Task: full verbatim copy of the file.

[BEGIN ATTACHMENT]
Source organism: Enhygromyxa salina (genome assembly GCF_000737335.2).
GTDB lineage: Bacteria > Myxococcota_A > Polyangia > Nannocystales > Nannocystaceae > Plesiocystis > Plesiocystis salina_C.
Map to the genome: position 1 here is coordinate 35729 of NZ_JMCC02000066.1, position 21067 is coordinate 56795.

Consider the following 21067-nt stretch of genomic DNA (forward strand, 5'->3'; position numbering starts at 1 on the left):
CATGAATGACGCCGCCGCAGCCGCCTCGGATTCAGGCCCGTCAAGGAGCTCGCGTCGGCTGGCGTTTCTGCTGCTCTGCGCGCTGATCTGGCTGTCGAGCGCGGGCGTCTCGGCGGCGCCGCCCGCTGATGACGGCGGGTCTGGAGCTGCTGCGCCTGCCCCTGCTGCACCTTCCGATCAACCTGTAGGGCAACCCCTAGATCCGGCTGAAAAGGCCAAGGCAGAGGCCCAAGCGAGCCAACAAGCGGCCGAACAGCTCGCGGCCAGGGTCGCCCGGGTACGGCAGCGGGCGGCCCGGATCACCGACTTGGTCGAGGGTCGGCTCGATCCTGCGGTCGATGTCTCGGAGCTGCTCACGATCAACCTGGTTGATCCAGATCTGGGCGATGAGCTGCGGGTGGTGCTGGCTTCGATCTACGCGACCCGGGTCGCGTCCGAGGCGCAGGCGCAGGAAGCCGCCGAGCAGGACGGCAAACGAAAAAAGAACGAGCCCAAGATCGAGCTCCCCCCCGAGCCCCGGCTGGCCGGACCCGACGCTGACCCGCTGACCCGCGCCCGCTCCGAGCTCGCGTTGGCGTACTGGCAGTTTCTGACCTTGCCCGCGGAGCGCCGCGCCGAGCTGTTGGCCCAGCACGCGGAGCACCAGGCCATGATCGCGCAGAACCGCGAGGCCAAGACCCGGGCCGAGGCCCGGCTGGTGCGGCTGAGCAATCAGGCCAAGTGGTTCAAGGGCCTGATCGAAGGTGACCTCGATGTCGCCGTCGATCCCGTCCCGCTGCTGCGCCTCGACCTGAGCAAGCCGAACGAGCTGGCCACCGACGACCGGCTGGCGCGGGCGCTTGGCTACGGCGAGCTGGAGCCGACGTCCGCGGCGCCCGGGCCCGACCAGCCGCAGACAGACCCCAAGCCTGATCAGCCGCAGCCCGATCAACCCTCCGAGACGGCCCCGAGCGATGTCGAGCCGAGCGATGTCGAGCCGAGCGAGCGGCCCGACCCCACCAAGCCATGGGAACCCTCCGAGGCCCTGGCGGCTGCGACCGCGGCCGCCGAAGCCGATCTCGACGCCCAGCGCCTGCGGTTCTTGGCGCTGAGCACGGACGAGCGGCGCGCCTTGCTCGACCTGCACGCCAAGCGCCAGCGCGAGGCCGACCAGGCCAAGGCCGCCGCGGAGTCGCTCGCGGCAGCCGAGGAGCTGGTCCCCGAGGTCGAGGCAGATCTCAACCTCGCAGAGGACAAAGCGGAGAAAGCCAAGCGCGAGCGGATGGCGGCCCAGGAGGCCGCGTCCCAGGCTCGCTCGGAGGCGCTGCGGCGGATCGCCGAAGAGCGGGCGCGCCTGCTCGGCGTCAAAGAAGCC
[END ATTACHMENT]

Source organism: Enhygromyxa salina (genome assembly GCF_000737335.2).
GTDB lineage: Bacteria > Myxococcota_A > Polyangia > Nannocystales > Nannocystaceae > Plesiocystis > Plesiocystis salina_C.
Map to the genome: position 1 here is coordinate 35729 of NZ_JMCC02000066.1, position 21067 is coordinate 56795.

Consider the following 21067-nt stretch of genomic DNA (forward strand, 5'->3'; position numbering starts at 1 on the left):
CATGAATGACGCCGCCGCAGCCGCCTCGGATTCAGGCCCGTCAAGGAGCTCGCGTCGGCTGGCGTTTCTGCTGCTCTGCGCGCTGATCTGGCTGTCGAGCGCGGGCGTCTCGGCGGCGCCGCCCGCTGATGACGGCGGGTCTGGAGCTGCTGCGCCTGCCCCTGCTGCACCTTCCGATCAACCTGTAGGGCAACCCCTAGATCCGGCTGAAAAGGCCAAGGCAGAGGCCCAAGCGAGCCAACAAGCGGCCGAACAGCTCGCGGCCAGGGTCGCCCGGGTACGGCAGCGGGCGGCCCGGATCACCGACTTGGTCGAGGGTCGGCTCGATCCTGCGGTCGATGTCTCGGAGCTGCTCACGATCAACCTGGTTGATCCAGATCTGGGCGATGAGCTGCGGGTGGTGCTGGCTTCGATCTACGCGACCCGGGTCGCGTCCGAGGCGCAGGCGCAGGAAGCCGCCGAGCAGGACGGCAAACGAAAAAAGAACGAGCCCAAGATCGAGCTCCCCCCCGAGCCCCGGCTGGCCGGACCCGACGCTGACCCGCTGACCCGCGCCCGCTCCGAGCTCGCGTTGGCGTACTGGCAGTTTCTGACCTTGCCCGCGGAGCGCCGCGCCGAGCTGTTGGCCCAGCACGCGGAGCACCAGGCCATGATCGCGCAGAACCGCGAGGCCAAGACCCGGGCCGAGGCCCGGCTGGTGCGGCTGAGCAATCAGGCCAAGTGGTTCAAGGGCCTGATCGAAGGTGACCTCGATGTCGCCGTCGATCCCGTCCCGCTGCTGCGCCTCGACCTGAGCAAGCCGAACGAGCTGGCCACCGACGACCGGCTGGCGCGGGCGCTTGGCTACGGCGAGCTGGAGCCGACGTCCGCGGCGCCCGGGCCCGACCAGCCGCAGACAGACCCCAAGCCTGATCAGCCGCAGCCCGATCAACCCTCCGAGACGGCCCCGAGCGATGTCGAGCCGAGCGATGTCGAGCCGAGCGAGCGGCCCGACCCCACCAAGCCATGGGAACCCTCCGAGGCCCTGGCGGCTGCGACCGCGGCCGCCGAAGCCGATCTCGACGCCCAGCGCCTGCGGTTCTTGGCGCTGAGCACGGACGAGCGGCGCGCCTTGCTCGACCTGCACGCCAAGCGCCAGCGCGAGGCCGACCAGGCCAAGGCCGCCGCGGAGTCGCTCGCGGCAGCCGAGGAGCTGGTCCCCGAGGTCGAGGCAGATCTCAACCTCGCAGAGGACAAAGCGGAGAAAGCCAAGCGCGAGCGGATGGCGGCCCAGGAGGCCGCGTCCCAGGCTCGCTCGGAGGCGCTGCGGCGGATCGCCGAAGAGCGGGCGCGCCTGCTCGGCGTCAAAGAAGCC